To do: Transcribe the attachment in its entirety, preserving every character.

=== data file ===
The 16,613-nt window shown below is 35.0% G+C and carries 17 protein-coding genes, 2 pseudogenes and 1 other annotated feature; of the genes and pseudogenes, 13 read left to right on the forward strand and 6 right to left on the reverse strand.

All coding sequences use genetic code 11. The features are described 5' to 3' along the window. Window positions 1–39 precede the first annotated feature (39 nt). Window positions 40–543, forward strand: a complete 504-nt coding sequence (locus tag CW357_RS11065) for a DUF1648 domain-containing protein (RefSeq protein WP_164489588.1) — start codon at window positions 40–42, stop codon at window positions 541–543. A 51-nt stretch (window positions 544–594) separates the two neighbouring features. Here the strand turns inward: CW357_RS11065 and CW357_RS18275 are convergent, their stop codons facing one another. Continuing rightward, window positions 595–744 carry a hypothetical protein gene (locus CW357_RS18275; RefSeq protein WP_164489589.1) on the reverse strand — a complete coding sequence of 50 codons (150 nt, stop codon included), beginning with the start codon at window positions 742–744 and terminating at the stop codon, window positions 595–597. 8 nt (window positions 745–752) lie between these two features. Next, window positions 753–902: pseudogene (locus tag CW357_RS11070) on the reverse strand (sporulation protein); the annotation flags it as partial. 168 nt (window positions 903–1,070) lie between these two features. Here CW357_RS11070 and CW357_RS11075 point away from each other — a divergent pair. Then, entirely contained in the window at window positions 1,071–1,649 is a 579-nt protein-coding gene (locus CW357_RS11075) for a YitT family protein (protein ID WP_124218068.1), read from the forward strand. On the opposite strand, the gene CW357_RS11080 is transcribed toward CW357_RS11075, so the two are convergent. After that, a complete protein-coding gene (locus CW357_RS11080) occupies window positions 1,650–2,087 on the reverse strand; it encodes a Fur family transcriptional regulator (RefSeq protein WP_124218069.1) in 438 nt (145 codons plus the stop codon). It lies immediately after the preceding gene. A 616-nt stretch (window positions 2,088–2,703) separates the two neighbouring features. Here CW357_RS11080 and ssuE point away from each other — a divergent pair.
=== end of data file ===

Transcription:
The 16,613-nt window shown below is 35.0% G+C and carries 17 protein-coding genes, 2 pseudogenes and 1 other annotated feature; of the genes and pseudogenes, 13 read left to right on the forward strand and 6 right to left on the reverse strand.

All coding sequences use genetic code 11. The features are described 5' to 3' along the window. Window positions 1–39 precede the first annotated feature (39 nt). Window positions 40–543, forward strand: a complete 504-nt coding sequence (locus tag CW357_RS11065) for a DUF1648 domain-containing protein (RefSeq protein WP_164489588.1) — start codon at window positions 40–42, stop codon at window positions 541–543. A 51-nt stretch (window positions 544–594) separates the two neighbouring features. Here the strand turns inward: CW357_RS11065 and CW357_RS18275 are convergent, their stop codons facing one another. Continuing rightward, window positions 595–744 carry a hypothetical protein gene (locus CW357_RS18275; RefSeq protein WP_164489589.1) on the reverse strand — a complete coding sequence of 50 codons (150 nt, stop codon included), beginning with the start codon at window positions 742–744 and terminating at the stop codon, window positions 595–597. 8 nt (window positions 745–752) lie between these two features. Next, window positions 753–902: pseudogene (locus tag CW357_RS11070) on the reverse strand (sporulation protein); the annotation flags it as partial. 168 nt (window positions 903–1,070) lie between these two features. Here CW357_RS11070 and CW357_RS11075 point away from each other — a divergent pair. Then, entirely contained in the window at window positions 1,071–1,649 is a 579-nt protein-coding gene (locus CW357_RS11075) for a YitT family protein (protein ID WP_124218068.1), read from the forward strand. On the opposite strand, the gene CW357_RS11080 is transcribed toward CW357_RS11075, so the two are convergent. After that, a complete protein-coding gene (locus CW357_RS11080) occupies window positions 1,650–2,087 on the reverse strand; it encodes a Fur family transcriptional regulator (RefSeq protein WP_124218069.1) in 438 nt (145 codons plus the stop codon). It lies immediately after the preceding gene. A 616-nt stretch (window positions 2,088–2,703) separates the two neighbouring features. Here CW357_RS11080 and ssuE point away from each other — a divergent pair.